Tree impacts on houses can happen suddenly and without warning. They can be a result of major weather events such as hurricanes and tornadoes or a common summer storm. They can even occur during precipitation with little-to-no major wind gusts. The damage created by a fallen tree can range from isolated and easily repairable to catastrophic, depending on how the tree falls onto a house’s structure. Here we’ll discuss a few of the steps that VERTEX’s Forensic Engineers take when assessing a tree impact.
If the date of loss is provided, we can use weather data from the National Weather Service and other online resources to track the magnitude and direction of a specific storm. The speed of sustained winds or maximum gusts can tell us if a particular storm exhibited extraordinary forces on a tree or branch. The direction of these sustained winds or gusts can inform us of an approximate direction of the tree fall. This data can provide us a frame of reference for how and where the tree contacted the house or building.
VERTEX is often contacted after the tree(s) have been removed from the building and temporary tarps have been installed to enclose openings in roofs and walls. In this situation, we will often review available photos or videos taken by homeowners, contractors, or adjusters while the tree was still in contact with the building. These images can help us focus our investigation during the site visit. Our initial focus will be on any structural members or interior finishes within this impact zone that could have been directly impacted by the fallen tree. In addition, historical photographs of the property available from the homeowner or online can inform us of details of the pre-loss condition. It can be advantageous to research photos of the whole tree prior to the incident as well. Some trees have tall slender trunks, whereas others have multiple trunks, and others have secondary branches. Depending on the size of the tree and the size of the house, the trunk could make primary contact with the rear wall while secondary branches and twigs could stretch over the ridge of the roof and make contact with the front eave or wall. Greater diameter and/or proximity of the trunk of the tree can in turn create greater momentum as the mass of the tree falls towards the house or building.
The age and/or type of construction of a house can also affect its performance during a tree impact. Older houses and buildings were typically constructed with more interior walls and designed with conventional (stick) framed roofs that used larger framing members. Comparatively, modern/newer buildings tend to be constructed with more open (great room) floor plans with less robust roof framing members.
For example, a house constructed in the 1950s-1970s could feature roof framing consisting of ¾-inch thick wood plank roof decking over 2×6 or 2×10 rafters spaced at about 16 inches.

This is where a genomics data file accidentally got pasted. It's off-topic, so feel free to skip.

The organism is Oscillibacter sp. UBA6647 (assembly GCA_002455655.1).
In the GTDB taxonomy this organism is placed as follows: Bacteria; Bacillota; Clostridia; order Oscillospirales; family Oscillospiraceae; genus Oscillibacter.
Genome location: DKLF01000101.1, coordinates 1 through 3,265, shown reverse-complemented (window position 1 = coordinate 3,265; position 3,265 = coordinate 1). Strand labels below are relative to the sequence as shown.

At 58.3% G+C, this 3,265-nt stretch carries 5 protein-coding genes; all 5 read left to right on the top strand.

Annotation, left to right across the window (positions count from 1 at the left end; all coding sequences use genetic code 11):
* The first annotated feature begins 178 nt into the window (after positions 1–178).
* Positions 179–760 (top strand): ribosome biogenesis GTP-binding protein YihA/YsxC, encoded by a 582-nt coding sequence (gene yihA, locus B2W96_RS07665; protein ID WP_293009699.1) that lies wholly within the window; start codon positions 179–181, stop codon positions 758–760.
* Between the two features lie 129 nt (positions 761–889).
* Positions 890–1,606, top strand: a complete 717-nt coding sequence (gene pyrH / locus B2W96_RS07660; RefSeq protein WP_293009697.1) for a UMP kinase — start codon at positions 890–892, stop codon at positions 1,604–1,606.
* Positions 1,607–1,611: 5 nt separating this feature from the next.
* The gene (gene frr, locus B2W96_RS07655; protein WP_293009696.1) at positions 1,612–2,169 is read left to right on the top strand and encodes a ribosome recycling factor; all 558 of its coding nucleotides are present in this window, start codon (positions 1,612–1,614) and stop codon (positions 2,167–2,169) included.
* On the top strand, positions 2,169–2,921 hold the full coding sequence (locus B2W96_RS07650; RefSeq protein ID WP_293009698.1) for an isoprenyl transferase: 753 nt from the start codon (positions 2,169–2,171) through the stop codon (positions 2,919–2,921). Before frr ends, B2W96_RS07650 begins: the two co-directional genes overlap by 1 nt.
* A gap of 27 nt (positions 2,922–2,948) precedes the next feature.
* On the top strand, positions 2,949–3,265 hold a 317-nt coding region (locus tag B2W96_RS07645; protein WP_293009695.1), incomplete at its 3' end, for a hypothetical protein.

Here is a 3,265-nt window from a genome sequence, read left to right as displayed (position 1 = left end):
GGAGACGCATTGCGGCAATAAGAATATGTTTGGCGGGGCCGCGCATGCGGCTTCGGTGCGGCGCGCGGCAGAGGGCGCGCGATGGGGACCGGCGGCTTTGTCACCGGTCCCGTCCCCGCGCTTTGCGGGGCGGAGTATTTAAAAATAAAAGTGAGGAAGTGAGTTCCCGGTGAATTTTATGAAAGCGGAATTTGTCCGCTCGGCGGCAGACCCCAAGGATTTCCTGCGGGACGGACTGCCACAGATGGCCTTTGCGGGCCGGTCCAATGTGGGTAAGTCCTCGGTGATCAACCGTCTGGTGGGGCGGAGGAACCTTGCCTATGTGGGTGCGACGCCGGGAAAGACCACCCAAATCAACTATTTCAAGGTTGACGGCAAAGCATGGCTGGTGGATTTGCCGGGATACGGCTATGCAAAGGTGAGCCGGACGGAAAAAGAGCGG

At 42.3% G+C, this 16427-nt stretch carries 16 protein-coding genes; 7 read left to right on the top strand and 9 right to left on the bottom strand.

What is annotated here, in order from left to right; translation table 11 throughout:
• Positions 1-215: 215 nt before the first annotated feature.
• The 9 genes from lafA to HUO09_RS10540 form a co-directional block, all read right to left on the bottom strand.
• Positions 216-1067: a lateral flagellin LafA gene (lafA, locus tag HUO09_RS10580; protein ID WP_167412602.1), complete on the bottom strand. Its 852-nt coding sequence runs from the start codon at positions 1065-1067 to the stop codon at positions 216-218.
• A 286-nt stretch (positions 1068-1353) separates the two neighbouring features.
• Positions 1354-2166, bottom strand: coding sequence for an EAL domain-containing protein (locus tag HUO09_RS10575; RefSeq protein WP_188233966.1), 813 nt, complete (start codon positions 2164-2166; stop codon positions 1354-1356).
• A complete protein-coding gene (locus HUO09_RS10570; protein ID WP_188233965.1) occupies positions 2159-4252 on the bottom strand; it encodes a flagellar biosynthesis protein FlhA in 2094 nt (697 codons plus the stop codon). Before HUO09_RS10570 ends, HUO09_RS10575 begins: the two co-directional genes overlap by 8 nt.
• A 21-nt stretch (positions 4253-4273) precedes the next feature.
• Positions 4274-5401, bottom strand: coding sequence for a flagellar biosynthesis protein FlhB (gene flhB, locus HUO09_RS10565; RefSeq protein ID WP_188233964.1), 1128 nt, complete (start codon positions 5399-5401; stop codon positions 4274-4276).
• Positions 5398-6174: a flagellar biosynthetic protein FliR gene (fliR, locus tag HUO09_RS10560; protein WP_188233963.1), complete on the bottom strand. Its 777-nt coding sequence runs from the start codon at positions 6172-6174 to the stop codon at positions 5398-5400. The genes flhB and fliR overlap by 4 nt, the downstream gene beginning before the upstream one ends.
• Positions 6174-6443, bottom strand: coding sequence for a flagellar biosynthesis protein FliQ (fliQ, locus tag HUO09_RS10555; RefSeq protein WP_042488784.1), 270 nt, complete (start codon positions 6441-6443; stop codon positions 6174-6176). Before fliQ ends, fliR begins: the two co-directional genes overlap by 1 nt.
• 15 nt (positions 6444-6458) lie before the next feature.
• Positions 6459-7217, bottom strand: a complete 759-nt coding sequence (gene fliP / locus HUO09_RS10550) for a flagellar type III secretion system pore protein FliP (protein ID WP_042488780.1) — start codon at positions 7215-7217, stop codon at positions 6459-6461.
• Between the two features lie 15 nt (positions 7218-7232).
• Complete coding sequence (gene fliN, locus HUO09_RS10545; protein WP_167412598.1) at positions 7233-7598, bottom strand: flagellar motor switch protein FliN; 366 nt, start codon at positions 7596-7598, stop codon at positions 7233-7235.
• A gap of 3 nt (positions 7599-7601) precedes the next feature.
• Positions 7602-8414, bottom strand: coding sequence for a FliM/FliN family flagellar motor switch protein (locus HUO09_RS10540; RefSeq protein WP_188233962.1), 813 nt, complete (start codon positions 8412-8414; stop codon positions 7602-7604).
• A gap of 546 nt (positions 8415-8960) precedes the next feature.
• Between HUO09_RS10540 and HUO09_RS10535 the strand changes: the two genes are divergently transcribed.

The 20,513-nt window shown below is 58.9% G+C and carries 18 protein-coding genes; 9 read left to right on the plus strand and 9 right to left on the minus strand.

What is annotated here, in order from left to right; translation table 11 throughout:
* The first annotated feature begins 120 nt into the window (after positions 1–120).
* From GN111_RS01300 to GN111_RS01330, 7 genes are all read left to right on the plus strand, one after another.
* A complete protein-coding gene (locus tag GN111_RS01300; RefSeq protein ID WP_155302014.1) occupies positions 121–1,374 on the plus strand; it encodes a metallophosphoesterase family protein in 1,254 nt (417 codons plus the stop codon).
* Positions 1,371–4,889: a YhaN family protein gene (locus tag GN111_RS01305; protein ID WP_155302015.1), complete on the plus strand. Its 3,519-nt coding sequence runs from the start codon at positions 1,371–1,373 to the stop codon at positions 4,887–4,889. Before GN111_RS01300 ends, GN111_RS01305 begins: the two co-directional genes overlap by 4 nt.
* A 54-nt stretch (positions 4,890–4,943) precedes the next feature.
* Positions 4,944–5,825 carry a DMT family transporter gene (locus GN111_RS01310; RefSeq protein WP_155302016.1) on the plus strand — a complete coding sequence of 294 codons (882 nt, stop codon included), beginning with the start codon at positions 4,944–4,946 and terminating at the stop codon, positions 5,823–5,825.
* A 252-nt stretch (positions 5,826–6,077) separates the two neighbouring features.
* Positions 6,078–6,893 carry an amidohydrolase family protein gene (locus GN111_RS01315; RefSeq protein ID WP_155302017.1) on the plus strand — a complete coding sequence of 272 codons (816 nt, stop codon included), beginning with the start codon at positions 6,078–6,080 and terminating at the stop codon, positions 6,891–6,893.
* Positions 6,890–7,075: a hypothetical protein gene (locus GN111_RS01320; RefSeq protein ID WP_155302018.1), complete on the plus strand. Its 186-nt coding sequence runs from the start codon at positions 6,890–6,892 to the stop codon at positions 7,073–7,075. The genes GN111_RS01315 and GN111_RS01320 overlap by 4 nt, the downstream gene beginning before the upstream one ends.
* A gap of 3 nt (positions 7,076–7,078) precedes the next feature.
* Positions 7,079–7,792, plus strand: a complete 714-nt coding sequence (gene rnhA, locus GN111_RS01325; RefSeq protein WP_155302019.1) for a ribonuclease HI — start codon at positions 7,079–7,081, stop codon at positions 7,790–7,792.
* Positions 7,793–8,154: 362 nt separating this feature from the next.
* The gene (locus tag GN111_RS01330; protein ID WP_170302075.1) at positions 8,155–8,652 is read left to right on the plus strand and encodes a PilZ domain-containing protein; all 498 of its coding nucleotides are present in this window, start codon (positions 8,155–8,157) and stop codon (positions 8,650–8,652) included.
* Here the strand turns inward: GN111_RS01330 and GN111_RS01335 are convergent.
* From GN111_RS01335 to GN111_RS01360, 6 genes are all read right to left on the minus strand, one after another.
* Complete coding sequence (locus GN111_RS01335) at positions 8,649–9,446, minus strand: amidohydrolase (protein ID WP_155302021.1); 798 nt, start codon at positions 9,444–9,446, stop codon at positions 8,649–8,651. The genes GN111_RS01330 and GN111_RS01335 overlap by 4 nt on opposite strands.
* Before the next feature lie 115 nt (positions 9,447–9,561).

In comparison, a more modern house (the 1990s to current) would more likely be constructed with 7/16-inch thick plywood roof decking over prefabricated wood trusses (comprised of 2×4 web members) spaced approximately 24 inches apart.
A benefit of prefabricated wood trusses is their ability to span greater distances, which allows for more open floor plans with fewer interior walls for homeowners and material and labor savings for residential contractors. However, the combination of larger spans, fewer interior walls, wider spacing between framing members, thinner roof decking, and/or relatively smaller wood truss components, can result in less robust protection from fallen tree impact for homeowners.
Tree Impact Repair Protocols
In addition to the obvious repairs to the roof decking and interior finishes, the repair protocols for older conventional (stick) framed construction often involves a relatively basic replacement or sistering of damaged rafters, ceiling joists, wall studs, etc. In modern houses, repairs to fractured prefabricated wood trusses can be much more complicated. Initially, the repairing of even a single damaged web member within a truss could require shoring of the entire truss as to “zero out” the loads in all of the truss members.
The removal and replacement of a truss might sound simple in theory. However, depending on the size and geometry of the replacement truss, large trucks may be needed for delivery and cranes may be needed to hoist this truss up to the roof. In addition, a modern house was most likely originally constructed in an open construction lot. After a tree impact, repair contractors may have to navigate a finished property that could include landscaping, curbs, sidewalks, neighbors, or other potential obstacles.
It should be noted that truss replacement can also include secondary repair items from one or more non-structural trades (mechanical, plumbing, gas, electrical). Often pipes, ducts, and/or conduits have been installed in between trusses and web members throughout the attic space and these utilities may require adjustment or repair due to removal and replacement of one or more roof trusses.
How Can VERTEX Help?
VERTEX’s Forensic Division can provide our clients with assistance in the aftermath of these incidents regarding Cause & Origin and/or Damage Assessment. We can also provide Repair Recommendations based on our observations. Together with our team of on-staff estimators, we can also calculate an approximate cost to restore a damaged house or building back to its pre-loss condition.
Joseph Bednarz, PE
Forensic Structural Engineer